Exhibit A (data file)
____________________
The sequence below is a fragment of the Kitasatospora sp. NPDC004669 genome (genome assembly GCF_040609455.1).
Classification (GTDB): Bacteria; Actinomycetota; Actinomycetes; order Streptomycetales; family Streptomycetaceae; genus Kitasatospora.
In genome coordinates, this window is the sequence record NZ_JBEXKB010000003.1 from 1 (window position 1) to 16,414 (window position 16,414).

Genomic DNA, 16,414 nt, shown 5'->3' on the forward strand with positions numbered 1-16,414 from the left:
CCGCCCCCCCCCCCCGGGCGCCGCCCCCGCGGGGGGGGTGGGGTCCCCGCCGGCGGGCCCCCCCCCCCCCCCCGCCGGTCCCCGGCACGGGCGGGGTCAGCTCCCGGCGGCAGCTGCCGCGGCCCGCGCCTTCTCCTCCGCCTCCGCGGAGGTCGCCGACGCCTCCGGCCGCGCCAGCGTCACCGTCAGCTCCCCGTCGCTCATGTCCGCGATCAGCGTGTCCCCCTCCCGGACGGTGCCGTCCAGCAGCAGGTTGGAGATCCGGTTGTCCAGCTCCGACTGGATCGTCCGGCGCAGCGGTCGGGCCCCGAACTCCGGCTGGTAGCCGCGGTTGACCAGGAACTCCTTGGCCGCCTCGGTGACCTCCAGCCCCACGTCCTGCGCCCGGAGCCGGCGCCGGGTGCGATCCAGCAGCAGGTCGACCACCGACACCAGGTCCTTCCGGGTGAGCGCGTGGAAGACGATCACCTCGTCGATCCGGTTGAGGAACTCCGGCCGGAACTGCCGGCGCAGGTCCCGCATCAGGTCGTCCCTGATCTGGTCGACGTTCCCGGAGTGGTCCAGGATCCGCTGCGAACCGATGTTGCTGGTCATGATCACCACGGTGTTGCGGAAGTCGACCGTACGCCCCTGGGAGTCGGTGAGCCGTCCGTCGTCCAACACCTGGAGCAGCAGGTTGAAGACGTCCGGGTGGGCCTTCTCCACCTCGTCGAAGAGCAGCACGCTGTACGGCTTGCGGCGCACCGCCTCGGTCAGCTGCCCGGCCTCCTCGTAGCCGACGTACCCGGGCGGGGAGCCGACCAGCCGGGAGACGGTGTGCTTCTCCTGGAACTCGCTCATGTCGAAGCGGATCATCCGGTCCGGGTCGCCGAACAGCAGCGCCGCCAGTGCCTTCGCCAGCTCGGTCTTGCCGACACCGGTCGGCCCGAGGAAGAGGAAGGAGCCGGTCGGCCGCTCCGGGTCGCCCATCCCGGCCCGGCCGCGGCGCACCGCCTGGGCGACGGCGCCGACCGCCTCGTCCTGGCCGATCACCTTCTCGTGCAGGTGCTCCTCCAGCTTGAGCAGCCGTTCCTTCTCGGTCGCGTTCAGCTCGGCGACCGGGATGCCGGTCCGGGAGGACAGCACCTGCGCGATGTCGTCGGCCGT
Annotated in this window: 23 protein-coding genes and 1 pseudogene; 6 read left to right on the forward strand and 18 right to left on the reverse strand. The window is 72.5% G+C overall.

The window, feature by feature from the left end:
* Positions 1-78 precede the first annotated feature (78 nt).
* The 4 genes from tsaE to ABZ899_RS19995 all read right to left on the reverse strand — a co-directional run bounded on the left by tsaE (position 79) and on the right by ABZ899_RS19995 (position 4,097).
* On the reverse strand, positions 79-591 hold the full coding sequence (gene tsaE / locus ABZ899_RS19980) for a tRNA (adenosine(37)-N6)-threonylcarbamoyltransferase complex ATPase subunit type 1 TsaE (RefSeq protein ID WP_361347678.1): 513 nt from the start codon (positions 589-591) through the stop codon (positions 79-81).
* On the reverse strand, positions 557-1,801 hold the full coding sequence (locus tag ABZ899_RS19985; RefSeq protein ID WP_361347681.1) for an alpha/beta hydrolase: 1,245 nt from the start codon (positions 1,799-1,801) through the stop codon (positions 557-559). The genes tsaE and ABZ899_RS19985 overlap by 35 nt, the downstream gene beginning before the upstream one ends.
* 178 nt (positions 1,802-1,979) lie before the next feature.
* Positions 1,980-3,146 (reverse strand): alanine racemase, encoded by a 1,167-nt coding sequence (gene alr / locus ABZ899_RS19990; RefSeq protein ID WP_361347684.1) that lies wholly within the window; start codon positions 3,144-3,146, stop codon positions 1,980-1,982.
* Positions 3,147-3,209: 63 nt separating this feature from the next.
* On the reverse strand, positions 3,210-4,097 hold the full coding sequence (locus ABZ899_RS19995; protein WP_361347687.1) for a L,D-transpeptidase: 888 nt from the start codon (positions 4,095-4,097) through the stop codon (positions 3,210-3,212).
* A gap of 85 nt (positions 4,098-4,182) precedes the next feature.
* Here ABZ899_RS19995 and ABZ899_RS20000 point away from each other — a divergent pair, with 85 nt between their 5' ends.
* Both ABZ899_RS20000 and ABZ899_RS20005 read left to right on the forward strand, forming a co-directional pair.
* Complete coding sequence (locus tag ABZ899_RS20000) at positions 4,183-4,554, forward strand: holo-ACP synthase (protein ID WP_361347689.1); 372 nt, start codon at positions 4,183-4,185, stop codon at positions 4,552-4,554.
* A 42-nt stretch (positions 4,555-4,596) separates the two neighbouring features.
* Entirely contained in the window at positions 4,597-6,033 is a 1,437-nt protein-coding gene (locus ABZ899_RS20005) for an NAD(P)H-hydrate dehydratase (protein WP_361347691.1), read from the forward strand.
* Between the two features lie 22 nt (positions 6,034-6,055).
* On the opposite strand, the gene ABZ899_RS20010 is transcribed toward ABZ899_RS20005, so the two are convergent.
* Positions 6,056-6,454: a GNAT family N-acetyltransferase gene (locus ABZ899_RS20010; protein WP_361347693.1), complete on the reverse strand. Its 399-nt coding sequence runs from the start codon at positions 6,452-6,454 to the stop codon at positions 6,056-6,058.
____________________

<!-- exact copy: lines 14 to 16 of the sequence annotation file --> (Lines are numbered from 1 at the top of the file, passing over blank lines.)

* Positions 3,147-3,209: 63 nt separating this feature from the next.
* On the reverse strand, positions 3,210-4,097 hold the full coding sequence (locus ABZ899_RS19995; protein WP_361347687.1) for a L,D-transpeptidase: 888 nt from the start codon (positions 4,095-4,097) through the stop codon (positions 3,210-3,212).
* A gap of 85 nt (positions 4,098-4,182) precedes the next feature.